We all love data, and we all have so much of it! But huge volumes of data about students, faculty and staff can make it difficult for educational leaders to use data to guide decision-making that empowers positive change and supports district outcomes.
One Saturday when Chris Tatum, director of secondary personnel at Amarillo ISD, was 496 miles from his district, he found the perfect opportunity to complete nine candidate interviews.
TalentEd Chief Research Officer Nick Montgomery explains why the research behind many assessments cause them to fall short, and what it takes to predict the effectiveness of teacher candidates.
If a software vendor doesn’t provide quality customer support, their solutions quickly become a source of frustration, as Framingham Public Schools (FPS) can attest.
Many teachers have come to expect change as a routine part of their occupation. Not only do classes change every semester or year, but education requirements are constantly evolving as policymakers try to determine the best way to educate and evaluate the nation’s children.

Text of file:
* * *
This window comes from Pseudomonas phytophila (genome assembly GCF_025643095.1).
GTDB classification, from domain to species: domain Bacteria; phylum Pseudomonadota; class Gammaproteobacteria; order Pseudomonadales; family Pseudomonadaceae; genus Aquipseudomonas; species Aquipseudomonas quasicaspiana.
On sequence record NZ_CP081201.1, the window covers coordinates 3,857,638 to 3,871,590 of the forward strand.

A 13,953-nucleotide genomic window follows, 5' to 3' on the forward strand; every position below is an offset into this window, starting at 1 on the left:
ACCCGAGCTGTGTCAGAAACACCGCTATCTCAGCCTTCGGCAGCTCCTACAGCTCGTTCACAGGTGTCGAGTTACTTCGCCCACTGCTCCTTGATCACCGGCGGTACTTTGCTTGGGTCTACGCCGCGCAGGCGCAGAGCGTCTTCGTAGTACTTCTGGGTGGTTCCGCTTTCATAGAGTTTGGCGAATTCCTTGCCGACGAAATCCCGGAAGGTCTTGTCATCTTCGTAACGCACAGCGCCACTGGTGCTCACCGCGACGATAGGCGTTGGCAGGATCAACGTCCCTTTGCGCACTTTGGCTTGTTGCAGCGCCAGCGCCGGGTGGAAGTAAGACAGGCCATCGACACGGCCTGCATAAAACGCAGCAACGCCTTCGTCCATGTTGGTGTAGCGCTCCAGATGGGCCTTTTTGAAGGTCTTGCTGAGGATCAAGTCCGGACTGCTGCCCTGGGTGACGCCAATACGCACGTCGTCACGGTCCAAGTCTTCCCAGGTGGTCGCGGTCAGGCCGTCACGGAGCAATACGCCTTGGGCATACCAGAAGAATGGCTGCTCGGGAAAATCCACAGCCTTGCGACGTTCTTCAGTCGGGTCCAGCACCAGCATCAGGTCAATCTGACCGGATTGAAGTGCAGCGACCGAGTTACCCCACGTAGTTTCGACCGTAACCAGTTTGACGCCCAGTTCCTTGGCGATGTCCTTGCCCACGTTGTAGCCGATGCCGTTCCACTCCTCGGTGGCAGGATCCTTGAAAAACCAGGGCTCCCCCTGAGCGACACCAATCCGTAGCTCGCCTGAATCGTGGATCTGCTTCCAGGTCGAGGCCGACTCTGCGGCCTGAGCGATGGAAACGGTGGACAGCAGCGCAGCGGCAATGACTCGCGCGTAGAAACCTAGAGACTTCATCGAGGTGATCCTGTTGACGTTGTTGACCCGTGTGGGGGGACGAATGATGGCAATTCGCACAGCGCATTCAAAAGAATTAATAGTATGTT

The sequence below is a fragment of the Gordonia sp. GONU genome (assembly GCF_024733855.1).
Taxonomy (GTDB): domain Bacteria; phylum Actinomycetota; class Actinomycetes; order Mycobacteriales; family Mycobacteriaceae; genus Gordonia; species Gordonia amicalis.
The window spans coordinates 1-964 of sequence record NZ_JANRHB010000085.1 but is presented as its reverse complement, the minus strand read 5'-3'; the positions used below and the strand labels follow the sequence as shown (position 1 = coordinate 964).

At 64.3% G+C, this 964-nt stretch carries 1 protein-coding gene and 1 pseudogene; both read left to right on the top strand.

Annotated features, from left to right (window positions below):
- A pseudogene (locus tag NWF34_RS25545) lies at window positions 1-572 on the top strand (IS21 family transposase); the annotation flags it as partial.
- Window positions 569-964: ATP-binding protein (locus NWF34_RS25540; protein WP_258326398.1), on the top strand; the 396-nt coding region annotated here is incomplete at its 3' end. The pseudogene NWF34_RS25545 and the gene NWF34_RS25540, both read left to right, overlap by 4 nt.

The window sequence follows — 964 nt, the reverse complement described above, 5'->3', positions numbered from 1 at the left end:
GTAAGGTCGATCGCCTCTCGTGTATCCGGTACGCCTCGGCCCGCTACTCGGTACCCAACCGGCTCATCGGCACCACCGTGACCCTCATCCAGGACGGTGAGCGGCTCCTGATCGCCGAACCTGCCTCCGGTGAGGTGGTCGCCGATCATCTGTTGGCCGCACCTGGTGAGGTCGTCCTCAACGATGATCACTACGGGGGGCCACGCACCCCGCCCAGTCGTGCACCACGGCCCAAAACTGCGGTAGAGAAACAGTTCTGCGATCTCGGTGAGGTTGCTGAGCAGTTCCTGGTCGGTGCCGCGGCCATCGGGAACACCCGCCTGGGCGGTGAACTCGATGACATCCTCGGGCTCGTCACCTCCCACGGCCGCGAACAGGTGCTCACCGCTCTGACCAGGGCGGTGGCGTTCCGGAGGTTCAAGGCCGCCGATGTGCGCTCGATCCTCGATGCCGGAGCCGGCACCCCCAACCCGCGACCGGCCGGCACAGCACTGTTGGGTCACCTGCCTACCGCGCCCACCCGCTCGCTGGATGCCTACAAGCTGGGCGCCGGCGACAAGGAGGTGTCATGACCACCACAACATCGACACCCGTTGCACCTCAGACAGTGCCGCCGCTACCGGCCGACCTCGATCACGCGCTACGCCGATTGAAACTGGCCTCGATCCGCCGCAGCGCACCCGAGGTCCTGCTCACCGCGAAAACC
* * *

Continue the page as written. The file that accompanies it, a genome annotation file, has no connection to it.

Watch this one-minute video to learn the difference between reviewing data and accessing actionable insights designed to help education leaders improve school performance.
As a Title I district serving a large number of children from low-income families in the under-funded state of Arizona, leaders at Phoenix Elementary District #1 (Phoenix #1) face many challenges when it comes to placing a quality teacher in every classroom … but they refuse to let those challenges affect their students.
It’s no secret that interviews aren’t always the most effective way to evaluate candidates. “Anybody can say anything in an interview,” said Sherry Christian, coordinator of human resources at Niagara Catholic District School Board in Ontario.
Developing a pool of qualified teacher candidates can help districts quickly fill key positions, but in many regions, it’s no easy task.
When you download a new app, do you struggle to learn how to use it or do you intuitively know how it works? Can you say the same when your school or district purchases a new software solution?